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The Afghan Question in the 1980s and UN Resolutions. P. 15–24

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Section: History




Taisiya V. Rabush
Saint Petersburg State University of Industrial Technologies and Design; ul. Bol’shaya Morskaya 18, St. Petersburg, 191186, Russian Federation;


This article analyses the reaction of the world community (represented by the United Nations) to the entrance of a limited contingent of Soviet troops into Afghanistan and to its subsequent stay in this country. This topic has not yet found its meticulous researcher; therefore, its study seems necessary and relevant, especially taking into account the internationalization of current regional armed conflicts. The author analysed a number of UN General Assembly resolutions on the Afghan question adopted during the 1980s (up to the withdrawal of Soviet troops from Afghanistan), and a number of General Assembly resolutions adopted since the mid-1980s concerning the observance of human rights in Afghanistan. The paper dwells on the texts of the resolutions and changes in their meaning content, pointing out which UN member states supported these resolutions. The author comes to the conclusion that the negative attitude of the world community towards the presence of Soviet troops in Afghanistan had minimal impact on the severity of the fighting with direct participation of Soviet troops. At the same time, however, UN General Assembly resolutions produced an incentive effect on the Soviet leadership, which, being aware of the growing international condemnation of the Soviet actions in Afghanistan, started to search for a diplomatic solution to the Afghan conflict.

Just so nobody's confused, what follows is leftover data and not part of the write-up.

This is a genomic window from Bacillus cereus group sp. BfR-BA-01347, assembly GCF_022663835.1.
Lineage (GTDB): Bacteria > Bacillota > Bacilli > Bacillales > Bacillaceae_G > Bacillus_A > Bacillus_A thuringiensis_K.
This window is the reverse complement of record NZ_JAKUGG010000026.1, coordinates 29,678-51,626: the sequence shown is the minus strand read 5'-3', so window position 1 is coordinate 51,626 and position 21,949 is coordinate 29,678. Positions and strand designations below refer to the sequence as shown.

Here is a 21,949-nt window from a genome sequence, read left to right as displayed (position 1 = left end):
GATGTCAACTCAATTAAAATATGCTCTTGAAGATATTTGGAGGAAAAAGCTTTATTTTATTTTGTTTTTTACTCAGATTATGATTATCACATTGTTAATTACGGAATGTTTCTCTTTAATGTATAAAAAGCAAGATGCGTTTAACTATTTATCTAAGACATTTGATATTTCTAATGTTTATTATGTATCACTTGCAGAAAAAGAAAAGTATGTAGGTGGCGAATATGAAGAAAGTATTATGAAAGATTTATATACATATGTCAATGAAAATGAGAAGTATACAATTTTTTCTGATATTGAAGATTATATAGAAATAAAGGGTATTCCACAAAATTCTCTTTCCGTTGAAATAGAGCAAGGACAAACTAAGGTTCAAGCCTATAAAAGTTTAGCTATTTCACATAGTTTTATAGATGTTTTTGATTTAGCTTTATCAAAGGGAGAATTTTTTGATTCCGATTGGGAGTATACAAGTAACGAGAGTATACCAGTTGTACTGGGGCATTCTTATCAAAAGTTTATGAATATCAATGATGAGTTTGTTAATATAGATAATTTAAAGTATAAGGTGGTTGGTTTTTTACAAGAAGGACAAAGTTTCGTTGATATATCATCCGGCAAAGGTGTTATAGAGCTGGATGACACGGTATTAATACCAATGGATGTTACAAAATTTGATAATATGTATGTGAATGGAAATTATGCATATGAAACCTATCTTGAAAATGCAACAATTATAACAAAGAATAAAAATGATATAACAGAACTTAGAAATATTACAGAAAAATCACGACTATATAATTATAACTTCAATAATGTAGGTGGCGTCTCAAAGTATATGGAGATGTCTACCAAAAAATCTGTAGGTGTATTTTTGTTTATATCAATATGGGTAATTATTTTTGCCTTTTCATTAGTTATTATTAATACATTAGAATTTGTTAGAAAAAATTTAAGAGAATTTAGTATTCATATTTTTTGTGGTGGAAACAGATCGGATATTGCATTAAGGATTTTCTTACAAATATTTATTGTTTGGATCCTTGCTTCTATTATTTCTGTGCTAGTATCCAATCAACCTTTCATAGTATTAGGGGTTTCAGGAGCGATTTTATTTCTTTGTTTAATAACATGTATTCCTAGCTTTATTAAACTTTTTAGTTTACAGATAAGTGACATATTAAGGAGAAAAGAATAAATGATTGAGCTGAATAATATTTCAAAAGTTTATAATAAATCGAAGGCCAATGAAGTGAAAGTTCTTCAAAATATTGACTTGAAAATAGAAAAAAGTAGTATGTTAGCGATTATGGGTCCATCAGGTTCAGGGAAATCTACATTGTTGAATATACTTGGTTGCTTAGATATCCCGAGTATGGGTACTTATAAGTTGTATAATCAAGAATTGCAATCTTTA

Soviet–Afghan War, regional armed conflicts, Afghan question, UN General Assembly resolutions, Cold War
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